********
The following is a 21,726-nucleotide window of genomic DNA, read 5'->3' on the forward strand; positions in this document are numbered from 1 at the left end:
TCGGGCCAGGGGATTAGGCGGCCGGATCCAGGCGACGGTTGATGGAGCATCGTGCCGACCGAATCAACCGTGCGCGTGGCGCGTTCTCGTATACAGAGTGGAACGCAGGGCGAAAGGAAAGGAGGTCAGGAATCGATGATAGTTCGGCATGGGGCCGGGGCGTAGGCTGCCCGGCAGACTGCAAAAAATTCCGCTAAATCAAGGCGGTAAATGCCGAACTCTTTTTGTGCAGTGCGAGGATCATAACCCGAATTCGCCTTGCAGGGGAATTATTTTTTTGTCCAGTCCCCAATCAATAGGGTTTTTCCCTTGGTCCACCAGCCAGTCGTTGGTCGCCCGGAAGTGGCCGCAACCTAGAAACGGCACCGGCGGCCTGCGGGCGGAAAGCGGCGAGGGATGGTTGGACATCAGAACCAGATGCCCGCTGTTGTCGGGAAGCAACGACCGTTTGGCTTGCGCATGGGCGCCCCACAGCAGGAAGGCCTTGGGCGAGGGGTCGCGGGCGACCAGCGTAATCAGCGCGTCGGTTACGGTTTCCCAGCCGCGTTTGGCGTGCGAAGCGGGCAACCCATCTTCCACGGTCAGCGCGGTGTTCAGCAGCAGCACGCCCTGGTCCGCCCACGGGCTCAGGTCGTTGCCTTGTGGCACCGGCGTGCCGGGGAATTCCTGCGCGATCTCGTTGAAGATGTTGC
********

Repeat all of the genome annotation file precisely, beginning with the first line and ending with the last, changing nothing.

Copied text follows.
The following is a 21,726-nucleotide window of genomic DNA, read 5'->3' on the forward strand; positions in this document are numbered from 1 at the left end:
TCGGGCCAGGGGATTAGGCGGCCGGATCCAGGCGACGGTTGATGGAGCATCGTGCCGACCGAATCAACCGTGCGCGTGGCGCGTTCTCGTATACAGAGTGGAACGCAGGGCGAAAGGAAAGGAGGTCAGGAATCGATGATAGTTCGGCATGGGGCCGGGGCGTAGGCTGCCCGGCAGACTGCAAAAAATTCCGCTAAATCAAGGCGGTAAATGCCGAACTCTTTTTGTGCAGTGCGAGGATCATAACCCGAATTCGCCTTGCAGGGGAATTATTTTTTTGTCCAGTCCCCAATCAATAGGGTTTTTCCCTTGGTCCACCAGCCAGTCGTTGGTCGCCCGGAAGTGGCCGCAACCTAGAAACGGCACCGGCGGCCTGCGGGCGGAAAGCGGCGAGGGATGGTTGGACATCAGAACCAGATGCCCGCTGTTGTCGGGAAGCAACGACCGTTTGGCTTGCGCATGGGCGCCCCACAGCAGGAAGGCCTTGGGCGAGGGGTCGCGGGCGACCAGCGTAATCAGCGCGTCGGTTACGGTTTCCCAGCCGCGTTTGGCGTGCGAAGCGGGCAACCCATCTTCCACGGTCAGCGCGGTGTTCAGCAGCAGCACGCCCTGGTCCGCCCACGGGCTCAGGTCGTTGCCTTGTGGCACCGGCGTGCCGGGGAATTCCTGCGCGATCTCGTTGAAGATGTTGC